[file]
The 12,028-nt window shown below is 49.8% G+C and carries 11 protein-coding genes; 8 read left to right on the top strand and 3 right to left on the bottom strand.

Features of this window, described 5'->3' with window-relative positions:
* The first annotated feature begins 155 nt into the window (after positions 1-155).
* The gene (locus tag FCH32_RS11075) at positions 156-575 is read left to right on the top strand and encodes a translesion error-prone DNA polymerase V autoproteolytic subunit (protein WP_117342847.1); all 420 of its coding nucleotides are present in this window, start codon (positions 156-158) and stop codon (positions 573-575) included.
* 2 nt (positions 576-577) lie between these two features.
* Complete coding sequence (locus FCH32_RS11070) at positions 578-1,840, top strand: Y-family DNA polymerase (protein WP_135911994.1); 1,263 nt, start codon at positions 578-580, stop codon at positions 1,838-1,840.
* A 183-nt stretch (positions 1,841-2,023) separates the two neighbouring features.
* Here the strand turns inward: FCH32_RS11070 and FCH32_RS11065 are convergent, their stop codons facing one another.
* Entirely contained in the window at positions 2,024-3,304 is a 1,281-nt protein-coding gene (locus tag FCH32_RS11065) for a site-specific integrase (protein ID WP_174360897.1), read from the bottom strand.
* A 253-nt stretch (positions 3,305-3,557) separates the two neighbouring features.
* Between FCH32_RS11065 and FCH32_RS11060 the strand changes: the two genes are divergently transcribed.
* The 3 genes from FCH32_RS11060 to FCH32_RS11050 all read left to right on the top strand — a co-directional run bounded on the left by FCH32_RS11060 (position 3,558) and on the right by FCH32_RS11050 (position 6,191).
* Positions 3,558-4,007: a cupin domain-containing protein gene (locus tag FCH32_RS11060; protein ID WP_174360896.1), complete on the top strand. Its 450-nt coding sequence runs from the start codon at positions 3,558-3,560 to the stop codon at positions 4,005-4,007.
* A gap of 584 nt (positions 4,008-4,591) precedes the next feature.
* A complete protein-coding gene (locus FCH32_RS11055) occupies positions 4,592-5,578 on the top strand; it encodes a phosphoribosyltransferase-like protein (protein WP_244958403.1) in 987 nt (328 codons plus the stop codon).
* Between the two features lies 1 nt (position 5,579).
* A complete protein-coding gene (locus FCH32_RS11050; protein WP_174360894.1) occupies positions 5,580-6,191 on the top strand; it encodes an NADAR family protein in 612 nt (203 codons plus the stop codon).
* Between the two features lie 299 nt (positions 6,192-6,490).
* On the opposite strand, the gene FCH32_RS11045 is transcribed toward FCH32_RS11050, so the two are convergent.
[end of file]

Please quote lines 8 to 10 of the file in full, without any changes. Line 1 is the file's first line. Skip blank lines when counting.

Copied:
* Here the strand turns inward: FCH32_RS11070 and FCH32_RS11065 are convergent, their stop codons facing one another.
* Entirely contained in the window at positions 2,024-3,304 is a 1,281-nt protein-coding gene (locus tag FCH32_RS11065) for a site-specific integrase (protein ID WP_174360897.1), read from the bottom strand.
* A 253-nt stretch (positions 3,305-3,557) separates the two neighbouring features.